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Future Technology Protecting the Past

Martin Perkins

4th October 2018

Gas Chromatography, GC, Headspace Solid Phase Microextraction, HS-SPME-GC-MS, Kathy Ridgway, Lisa McGowan, Mass Spectrometry, Natural History Museum, Oddy, Sean O'Connor, Selected Ion Flow Tube Mass Spectrometry, SIFT-MS,


When you are asked to look behind the scenes at the Natural History Museum, you don’t say no. I was greeted by one of the head conservators, Gill Comerford, to discuss how she could improve the Oddy test. I was thinking ‘springwatch’ but was very much mistaken.

The Oddy test is the way the conservators assess whether a material is suitable to use in their storage cases and stands to house ancient and delicate artefacts. This test is an accelerated wear test based on the corrosion of three metal coupons by the material under test in a humid atmosphere which is heated for four weeks.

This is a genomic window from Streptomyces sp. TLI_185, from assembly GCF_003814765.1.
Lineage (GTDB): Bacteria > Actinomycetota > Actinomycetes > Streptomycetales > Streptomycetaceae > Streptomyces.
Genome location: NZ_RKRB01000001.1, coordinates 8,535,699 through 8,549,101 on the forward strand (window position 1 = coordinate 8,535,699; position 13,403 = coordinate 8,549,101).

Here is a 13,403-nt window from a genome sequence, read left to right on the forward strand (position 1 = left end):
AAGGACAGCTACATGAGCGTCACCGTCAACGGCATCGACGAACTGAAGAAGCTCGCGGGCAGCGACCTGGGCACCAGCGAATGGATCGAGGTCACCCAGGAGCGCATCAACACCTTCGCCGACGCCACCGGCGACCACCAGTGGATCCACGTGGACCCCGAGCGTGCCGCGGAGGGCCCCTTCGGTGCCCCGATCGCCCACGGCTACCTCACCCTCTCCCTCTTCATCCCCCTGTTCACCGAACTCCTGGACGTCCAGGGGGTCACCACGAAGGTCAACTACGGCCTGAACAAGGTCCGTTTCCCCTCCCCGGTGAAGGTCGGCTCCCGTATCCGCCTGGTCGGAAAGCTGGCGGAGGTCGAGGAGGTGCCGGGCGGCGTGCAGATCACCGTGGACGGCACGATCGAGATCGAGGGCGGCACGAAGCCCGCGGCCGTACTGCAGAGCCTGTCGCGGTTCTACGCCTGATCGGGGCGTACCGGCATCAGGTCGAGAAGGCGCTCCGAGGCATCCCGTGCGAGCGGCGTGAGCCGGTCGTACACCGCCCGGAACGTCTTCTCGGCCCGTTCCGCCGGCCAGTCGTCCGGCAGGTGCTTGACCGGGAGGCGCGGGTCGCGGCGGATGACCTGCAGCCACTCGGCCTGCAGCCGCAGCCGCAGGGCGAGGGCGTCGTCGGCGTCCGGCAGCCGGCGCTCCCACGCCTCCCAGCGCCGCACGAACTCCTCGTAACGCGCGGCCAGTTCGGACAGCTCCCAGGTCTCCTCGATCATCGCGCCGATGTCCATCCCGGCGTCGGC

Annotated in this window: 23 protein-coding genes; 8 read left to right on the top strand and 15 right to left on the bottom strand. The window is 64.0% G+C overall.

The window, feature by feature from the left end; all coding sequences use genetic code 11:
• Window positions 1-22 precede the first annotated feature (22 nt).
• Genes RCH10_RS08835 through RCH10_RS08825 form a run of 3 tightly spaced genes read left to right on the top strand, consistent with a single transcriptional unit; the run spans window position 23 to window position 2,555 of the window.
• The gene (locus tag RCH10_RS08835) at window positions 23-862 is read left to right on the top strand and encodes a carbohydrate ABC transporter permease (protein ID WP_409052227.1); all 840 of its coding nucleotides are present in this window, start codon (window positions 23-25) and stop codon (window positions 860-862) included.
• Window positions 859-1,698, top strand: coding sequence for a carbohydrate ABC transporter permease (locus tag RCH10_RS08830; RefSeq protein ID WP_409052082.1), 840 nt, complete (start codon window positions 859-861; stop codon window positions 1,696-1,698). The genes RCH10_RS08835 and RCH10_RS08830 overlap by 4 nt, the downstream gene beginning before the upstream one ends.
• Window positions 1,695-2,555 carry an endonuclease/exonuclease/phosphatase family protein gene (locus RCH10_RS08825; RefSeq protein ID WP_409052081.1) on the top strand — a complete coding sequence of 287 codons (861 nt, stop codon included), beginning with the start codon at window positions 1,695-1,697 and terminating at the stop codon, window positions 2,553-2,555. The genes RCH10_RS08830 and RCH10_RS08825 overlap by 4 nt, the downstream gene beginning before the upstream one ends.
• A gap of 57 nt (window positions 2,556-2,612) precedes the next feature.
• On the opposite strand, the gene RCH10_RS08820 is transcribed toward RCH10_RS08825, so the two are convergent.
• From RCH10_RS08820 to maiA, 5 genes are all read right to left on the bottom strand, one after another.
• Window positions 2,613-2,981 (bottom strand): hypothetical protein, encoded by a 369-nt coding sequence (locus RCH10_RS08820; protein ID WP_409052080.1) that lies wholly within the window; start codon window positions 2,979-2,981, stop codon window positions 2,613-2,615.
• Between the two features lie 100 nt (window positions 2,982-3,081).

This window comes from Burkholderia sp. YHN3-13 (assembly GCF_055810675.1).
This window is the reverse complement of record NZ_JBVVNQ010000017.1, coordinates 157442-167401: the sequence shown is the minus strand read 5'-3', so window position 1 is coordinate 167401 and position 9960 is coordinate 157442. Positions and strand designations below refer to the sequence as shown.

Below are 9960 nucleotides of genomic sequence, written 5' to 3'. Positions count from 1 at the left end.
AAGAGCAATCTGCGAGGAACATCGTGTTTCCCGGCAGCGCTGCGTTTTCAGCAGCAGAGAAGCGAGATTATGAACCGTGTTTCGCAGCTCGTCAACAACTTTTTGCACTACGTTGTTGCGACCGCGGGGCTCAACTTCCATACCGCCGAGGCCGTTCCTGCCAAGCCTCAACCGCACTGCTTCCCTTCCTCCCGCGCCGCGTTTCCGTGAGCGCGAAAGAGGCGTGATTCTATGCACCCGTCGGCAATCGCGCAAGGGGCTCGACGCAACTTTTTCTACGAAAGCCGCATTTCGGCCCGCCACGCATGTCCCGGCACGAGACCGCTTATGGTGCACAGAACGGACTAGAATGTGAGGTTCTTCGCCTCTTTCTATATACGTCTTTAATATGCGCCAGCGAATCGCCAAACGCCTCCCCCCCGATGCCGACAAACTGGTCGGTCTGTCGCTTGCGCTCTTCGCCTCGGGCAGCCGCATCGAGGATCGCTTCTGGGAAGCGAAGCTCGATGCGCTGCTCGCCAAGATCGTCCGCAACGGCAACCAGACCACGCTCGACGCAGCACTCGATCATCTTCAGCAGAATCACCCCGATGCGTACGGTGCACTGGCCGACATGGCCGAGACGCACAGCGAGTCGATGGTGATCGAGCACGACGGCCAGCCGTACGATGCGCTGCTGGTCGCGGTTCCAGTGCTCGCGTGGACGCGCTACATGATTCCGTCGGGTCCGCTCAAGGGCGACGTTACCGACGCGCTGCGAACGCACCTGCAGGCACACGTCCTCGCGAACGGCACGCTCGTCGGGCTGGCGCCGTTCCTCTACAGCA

There are, however, problems with the method. Firstly, it has subjective, unmeasurable outcomes as the corrosion extent is judged as a pass or fail by individuals. It also gives no information as to what has caused any failure and whether the failure happened quickly or slowly.

We suggested using both headspace solid phase microextraction with gas chromatography mass spectrometry (HS-SPME-GC-MS) to identify the compounds emitted from the test materials and selected ion flow tube mass spectrometry (SIFT-MS) to give a quick screen for known corrosive materials.

The work we carried out is detailed in our application note AS197. If you would like to find out more about how we did the work or about volatile emission testing, then please contact us, either by email, or by calling the office on +44 (0)1223 279210.